Dallasarea in dallas, Texas said: I would LOVE to read a book that exposes the temp industry for what it really is. I'd be the first in line to buy it.

- Yes, it would be a book that I would read too. I suggested to the person posting thir request of our input (people who have worked for agencies)to just go work for an agency for a few weeks and get real life experience in doing it and getting research for their book.

I work for a staffing agency and I can tell you that everyone I meet with I try very hard to find them a postion. What do we get out of spending $500 an ad posting it on the internet only to waste our time in interviewing you and our clients money. I can tell you that when I post something I get 15-20 phone calls with the first hour of posting it. Qualified people get job. Clients don't want to spend money to train people right now. If you have industry experience they want you right now. I've been a temp as well as a staffing consultant so I see both sides. You have to be marketable. Staffing consultants meet with new people everyday you have to stay fresh on their mind be be proactive in your job search as well. I know my applicants are greatful for my help.

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DollyParton83 in Hackensack,NJ, New Jersey

63 months ago

Wallis in Anaheim, California said: I work for a staffing agency and I can tell you that everyone I meet with I try very hard to find them a postion. What do we get out of spending $500 an ad posting it on the internet only to waste our time in interviewing you and our clients money. I can tell you that when I post something I get 15-20 phone calls with the first hour of posting it. Qualified people get job. Clients don't want to spend money to train people right now. If you have industry experience they want you right now. I've been a temp as well as a staffing consultant so I see both sides. You have to be marketable. Staffing consultants meet with new people everyday you have to stay fresh on their mind be be proactive in your job search as well. I know my applicants are greatful for my help.

I don't know how the staffing agencies work in California. But why do people in other states such as New York keep calling people about jobs that don't exist.

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Dallasarea in dallas, Texas

62 months ago

Displaced Legal Pro;Professional in Denver, Colorado said: Of course you do.

Hello Displaced. I saw this response from you to Dolly. :) I haven't been here for awhile.

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Dallasarea in dallas, Texas

62 months ago

Displaced Legal Professional in Denver, Colorado said: Hi, Dallas. I actually answered "Wallis'" non-comment. Nice to see you back!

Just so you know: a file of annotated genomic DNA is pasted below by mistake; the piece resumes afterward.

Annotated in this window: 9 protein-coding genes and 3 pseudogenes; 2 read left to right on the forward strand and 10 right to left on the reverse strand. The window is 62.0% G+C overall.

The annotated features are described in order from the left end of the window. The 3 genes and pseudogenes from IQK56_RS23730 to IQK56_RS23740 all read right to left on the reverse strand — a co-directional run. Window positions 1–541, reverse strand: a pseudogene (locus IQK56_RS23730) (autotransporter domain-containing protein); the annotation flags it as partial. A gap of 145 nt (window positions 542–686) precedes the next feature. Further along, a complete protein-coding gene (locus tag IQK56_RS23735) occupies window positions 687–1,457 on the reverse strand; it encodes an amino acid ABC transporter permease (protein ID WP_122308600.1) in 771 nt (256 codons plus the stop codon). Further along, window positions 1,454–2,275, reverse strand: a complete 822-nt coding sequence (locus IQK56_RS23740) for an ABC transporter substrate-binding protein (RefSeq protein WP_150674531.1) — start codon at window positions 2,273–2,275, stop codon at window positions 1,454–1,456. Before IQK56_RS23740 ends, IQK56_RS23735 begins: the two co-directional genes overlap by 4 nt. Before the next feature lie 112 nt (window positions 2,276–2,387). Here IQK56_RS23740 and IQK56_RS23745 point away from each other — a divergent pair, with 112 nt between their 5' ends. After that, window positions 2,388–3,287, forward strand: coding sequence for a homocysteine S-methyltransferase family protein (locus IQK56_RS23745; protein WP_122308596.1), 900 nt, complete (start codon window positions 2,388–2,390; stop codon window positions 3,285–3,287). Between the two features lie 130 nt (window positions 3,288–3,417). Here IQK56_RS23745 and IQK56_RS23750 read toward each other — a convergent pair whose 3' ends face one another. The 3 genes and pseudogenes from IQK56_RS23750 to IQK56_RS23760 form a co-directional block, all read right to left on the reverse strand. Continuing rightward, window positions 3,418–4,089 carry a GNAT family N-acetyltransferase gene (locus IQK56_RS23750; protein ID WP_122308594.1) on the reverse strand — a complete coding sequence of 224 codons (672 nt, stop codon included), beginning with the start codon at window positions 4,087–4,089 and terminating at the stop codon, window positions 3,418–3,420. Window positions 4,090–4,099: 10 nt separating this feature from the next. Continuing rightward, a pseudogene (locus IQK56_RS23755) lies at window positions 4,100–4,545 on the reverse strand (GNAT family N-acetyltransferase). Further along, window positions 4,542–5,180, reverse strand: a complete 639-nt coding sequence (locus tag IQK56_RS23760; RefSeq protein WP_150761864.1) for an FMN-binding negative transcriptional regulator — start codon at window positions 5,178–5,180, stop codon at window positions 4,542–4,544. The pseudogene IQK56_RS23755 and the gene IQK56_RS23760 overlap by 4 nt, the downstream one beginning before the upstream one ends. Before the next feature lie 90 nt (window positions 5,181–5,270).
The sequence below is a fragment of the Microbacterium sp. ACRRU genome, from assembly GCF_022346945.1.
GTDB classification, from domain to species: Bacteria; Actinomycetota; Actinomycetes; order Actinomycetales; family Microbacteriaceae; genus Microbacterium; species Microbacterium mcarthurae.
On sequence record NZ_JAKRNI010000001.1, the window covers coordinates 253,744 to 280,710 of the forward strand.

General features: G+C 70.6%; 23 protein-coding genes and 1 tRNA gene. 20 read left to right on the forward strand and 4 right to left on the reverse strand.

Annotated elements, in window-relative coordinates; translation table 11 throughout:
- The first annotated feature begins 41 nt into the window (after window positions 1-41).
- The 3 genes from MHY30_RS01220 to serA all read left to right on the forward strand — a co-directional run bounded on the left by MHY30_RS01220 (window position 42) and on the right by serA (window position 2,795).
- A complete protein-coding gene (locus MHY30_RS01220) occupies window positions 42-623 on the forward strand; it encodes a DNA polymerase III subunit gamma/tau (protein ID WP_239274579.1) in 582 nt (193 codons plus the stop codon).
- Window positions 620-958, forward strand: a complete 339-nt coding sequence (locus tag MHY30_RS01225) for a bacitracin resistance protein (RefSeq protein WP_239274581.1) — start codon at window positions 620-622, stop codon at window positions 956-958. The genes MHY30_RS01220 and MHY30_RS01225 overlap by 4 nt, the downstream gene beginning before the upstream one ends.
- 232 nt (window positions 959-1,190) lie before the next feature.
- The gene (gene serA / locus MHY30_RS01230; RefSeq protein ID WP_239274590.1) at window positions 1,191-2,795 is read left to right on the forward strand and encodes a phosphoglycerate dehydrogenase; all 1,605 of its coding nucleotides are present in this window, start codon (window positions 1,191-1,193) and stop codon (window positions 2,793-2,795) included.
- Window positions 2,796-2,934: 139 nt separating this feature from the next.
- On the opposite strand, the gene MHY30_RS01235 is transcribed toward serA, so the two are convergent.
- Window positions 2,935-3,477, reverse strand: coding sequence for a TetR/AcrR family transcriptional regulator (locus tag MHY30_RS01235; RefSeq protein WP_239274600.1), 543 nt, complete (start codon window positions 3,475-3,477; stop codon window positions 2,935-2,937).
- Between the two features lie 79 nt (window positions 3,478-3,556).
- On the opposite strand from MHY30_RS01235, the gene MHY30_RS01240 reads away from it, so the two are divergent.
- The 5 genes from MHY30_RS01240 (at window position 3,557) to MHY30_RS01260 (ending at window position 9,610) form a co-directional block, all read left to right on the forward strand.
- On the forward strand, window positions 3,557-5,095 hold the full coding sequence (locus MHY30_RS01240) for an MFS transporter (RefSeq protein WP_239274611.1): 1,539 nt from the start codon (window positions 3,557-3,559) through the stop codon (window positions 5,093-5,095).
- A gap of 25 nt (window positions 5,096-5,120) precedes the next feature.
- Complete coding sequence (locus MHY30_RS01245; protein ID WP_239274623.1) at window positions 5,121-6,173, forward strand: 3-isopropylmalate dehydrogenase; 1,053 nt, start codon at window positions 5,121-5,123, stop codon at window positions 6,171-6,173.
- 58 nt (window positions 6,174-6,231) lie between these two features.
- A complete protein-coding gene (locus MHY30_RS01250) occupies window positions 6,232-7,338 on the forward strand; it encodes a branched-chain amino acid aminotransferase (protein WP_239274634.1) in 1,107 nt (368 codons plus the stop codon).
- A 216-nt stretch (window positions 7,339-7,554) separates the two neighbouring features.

Displaced - Have a question in regards to a post I read earlier today on CL. It was in the legal forum and someone wrote about their interview and the prospective employer mentioned the person to take the position must carry their own medical insurance as the company mentioned they do not supply company medical insurance. And the legal forum just said, Yes and employer can ask their employees to have their own.

I just added it to the list of - being able to pass a background check, credit check, along with having to have reliable transportation as owning your auto & least we forget (I read this today also, having current auto insurance).

The pre-qualfications to get a job are getting tough!! Hang-On...

Any reason not to hire unemployed folks!

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Lupe Gonzalez in Plano, Texas

62 months ago

You place ads to get candidates to come in and sign up, so you can add them to your database, and also because you want their references (names and phone numbers) so you can call them, and pitch your agency services. We all know that. There is really no point in temp agencies trying to hide it anymore.

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Roncorey in Durham, North Carolina

62 months ago

Temp agencies, staffing firms, and recruiters are all looking out for the employer NOT YOU!!! They may seem like tour friend, but they only meet their quotas, deadlines, get points, bonuses, whatever, when they hook up the client with someone (or at least get you interviewed).

What really makes me sick is when state employment agencies post these firms ads on their websites, but don't let you know that it is a staffing/temp agency till you get down to the employment office for the referall!!! So I have to drive down to the employment office and wait in line just to get screened so I can get the phone number or email of the stupid staffing firm!!! Just how efficient and effective is that!

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Reyu in San Francisco, California

59 months ago